Fish Skeleton 101: The Evolution Of These Bony Structures
Because the term fish includes such a diverse array of animals, it is difficult to talk in a general way about an average fish.
Most fish are active swimmers and the shape of their skeleton reflects the shape of their body. Which – in most cases – is designed to allow them to move easily through the water they live in.
Thus the skeleton of an average bony fish looks like an arrow, where the skull represents the arrows head, the backbone or spine the arrows shaft and the tail represents the feathers. If we add a few barbs to our arrow, to represent the spines that run along the spine, we have a fairly good idea of the basic fish skeleton.
The skeleton of a modern bony fish, as shown below (and even the arrow above) represent the end point of a long period of evolution.
The skeleton of the first fish was probably very like the skeleton of a modern Hagfish, which is little more than an amalgamation of pieces of cartilage.
The skull of a Lamprey is a single cartilaginous trough with a few lobes and spines, while the spine is a simple sheath of cartilage surrounding the notochord. There is also a simple cage of cartilage to support the front-most parts of the viscera.
The skeleton of a Hagfish is even simpler. Sharks and Rays have a more complex skeletal system, which (for the most part) is still only cartilage and not bone. The skull however, is more complex than that of the Lamprey and is called a chondocranium which surrounds the brain and supports the sense organs.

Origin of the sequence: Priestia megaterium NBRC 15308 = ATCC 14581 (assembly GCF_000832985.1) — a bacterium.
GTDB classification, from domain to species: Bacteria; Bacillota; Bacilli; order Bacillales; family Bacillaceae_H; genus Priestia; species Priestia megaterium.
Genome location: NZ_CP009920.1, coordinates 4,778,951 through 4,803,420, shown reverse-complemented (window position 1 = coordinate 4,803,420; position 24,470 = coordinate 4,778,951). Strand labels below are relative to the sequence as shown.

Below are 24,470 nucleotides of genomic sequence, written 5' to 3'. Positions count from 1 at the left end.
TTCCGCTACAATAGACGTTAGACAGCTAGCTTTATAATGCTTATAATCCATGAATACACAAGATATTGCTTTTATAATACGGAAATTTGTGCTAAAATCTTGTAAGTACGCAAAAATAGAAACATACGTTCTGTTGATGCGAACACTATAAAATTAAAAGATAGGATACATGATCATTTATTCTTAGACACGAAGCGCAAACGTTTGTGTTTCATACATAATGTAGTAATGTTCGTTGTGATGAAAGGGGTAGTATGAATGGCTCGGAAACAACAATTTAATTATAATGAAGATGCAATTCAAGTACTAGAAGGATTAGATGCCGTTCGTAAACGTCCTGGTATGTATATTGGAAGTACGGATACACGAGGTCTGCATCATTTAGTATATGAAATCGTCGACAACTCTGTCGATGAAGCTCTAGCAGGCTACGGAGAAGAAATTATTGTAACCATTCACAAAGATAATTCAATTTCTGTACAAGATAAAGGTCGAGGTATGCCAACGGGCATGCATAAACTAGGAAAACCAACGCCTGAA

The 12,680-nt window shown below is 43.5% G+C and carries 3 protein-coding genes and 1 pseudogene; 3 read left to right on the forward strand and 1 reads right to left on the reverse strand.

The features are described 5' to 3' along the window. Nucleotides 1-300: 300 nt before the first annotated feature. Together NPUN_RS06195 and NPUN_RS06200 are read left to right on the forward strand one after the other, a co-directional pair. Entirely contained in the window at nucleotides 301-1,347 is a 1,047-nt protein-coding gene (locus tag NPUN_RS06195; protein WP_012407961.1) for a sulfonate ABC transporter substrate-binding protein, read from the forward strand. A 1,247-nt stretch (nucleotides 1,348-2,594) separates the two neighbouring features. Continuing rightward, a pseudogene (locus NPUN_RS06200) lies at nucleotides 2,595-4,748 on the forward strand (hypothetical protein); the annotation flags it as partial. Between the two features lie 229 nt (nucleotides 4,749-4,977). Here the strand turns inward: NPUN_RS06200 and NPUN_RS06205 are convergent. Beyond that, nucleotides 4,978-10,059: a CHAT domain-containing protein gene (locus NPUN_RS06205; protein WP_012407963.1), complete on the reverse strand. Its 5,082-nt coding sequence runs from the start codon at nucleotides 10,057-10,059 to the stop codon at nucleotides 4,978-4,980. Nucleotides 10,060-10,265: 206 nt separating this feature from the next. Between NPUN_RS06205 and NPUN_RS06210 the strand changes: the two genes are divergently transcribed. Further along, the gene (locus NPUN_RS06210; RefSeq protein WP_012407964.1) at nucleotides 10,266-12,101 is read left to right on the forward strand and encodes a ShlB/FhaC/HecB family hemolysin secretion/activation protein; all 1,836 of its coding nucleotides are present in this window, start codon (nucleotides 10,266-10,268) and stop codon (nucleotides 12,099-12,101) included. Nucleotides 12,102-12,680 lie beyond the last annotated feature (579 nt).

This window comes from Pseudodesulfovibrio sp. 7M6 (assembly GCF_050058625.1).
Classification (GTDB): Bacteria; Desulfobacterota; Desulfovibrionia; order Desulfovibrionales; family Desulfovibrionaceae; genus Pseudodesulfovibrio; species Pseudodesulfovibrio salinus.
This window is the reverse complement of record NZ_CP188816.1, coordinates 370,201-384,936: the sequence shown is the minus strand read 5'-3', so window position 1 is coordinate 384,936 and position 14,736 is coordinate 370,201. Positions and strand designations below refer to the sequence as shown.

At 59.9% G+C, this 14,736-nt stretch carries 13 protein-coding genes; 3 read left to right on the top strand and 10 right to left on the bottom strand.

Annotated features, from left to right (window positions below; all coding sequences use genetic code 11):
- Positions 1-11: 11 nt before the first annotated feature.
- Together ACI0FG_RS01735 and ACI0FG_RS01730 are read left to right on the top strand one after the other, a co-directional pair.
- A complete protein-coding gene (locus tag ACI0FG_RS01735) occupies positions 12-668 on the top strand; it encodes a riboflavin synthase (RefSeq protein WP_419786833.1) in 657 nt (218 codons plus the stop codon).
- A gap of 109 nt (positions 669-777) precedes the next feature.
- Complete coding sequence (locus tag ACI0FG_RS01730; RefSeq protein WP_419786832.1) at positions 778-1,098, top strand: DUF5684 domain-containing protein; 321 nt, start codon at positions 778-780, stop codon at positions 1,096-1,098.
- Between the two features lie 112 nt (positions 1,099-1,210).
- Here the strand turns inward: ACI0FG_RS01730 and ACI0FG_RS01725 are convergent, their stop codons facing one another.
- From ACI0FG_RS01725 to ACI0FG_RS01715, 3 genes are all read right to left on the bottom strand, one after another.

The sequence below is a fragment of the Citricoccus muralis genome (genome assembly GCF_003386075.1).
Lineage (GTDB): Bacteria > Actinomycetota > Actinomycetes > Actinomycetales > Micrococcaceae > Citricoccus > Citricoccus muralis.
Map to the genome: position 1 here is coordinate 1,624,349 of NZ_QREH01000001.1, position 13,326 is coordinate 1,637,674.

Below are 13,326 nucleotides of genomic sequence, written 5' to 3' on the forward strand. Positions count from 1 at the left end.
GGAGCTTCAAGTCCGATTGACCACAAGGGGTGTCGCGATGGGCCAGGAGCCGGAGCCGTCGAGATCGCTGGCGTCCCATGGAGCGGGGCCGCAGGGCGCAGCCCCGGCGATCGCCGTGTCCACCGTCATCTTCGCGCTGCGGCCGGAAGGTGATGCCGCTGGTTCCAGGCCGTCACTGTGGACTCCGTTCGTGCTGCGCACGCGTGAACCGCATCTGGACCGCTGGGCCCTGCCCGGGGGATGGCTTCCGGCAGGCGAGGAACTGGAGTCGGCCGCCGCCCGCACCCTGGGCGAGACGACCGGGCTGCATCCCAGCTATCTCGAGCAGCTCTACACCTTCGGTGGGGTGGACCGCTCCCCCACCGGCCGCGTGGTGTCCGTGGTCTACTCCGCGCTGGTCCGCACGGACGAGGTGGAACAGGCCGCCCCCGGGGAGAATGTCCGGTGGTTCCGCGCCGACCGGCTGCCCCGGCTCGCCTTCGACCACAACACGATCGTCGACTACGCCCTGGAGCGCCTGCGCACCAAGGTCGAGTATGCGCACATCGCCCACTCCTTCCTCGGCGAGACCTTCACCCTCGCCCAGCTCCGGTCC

Attached to the skull are the jaw cartilages, called the palatoquadrate cartilage (upper) and Meckel’s cartilage (lower). There are also branchial cartilages supporting the gills.
Evolution Of The Fish Skull
As fishes evolved, the number of bones involved in the head-capsule increased and their arrangement became more and more complex – as Nature experimented with different solutions to the problems of life in the sea.
As can be seen in the image to the right, in the primitive bony fishes, the individual bones are larger and the amount of open space is restricted. Also, many of the bones are in different places, or have different shapes. Look particularly at the Maxilla and the Premaxilla in this picture and in the one below. In the primitive ray-finned fish, the premaxillar is small, not moveable and carries only a few front teeth – most of the teeth are on maxilla itself.
In comparison, in the more highly evolved (sometimes called ‘derived’) rayfinned fish, the premaxilla has taken over job of being the upper jaw bone and it is now larger, much more moveable and carries most, if not all, the teeth. The maxilla has taken on a supportive role. You should note that all these structural changes accompany, or allow, a functional change in the way the jaw works.
The jaws of the primitive fish work simply, much the way lizard jaws do. Whereas the derived fish’s jaws are a much more complex system of levers, allowing the mouth to move backwards and forwards as it opens and closes.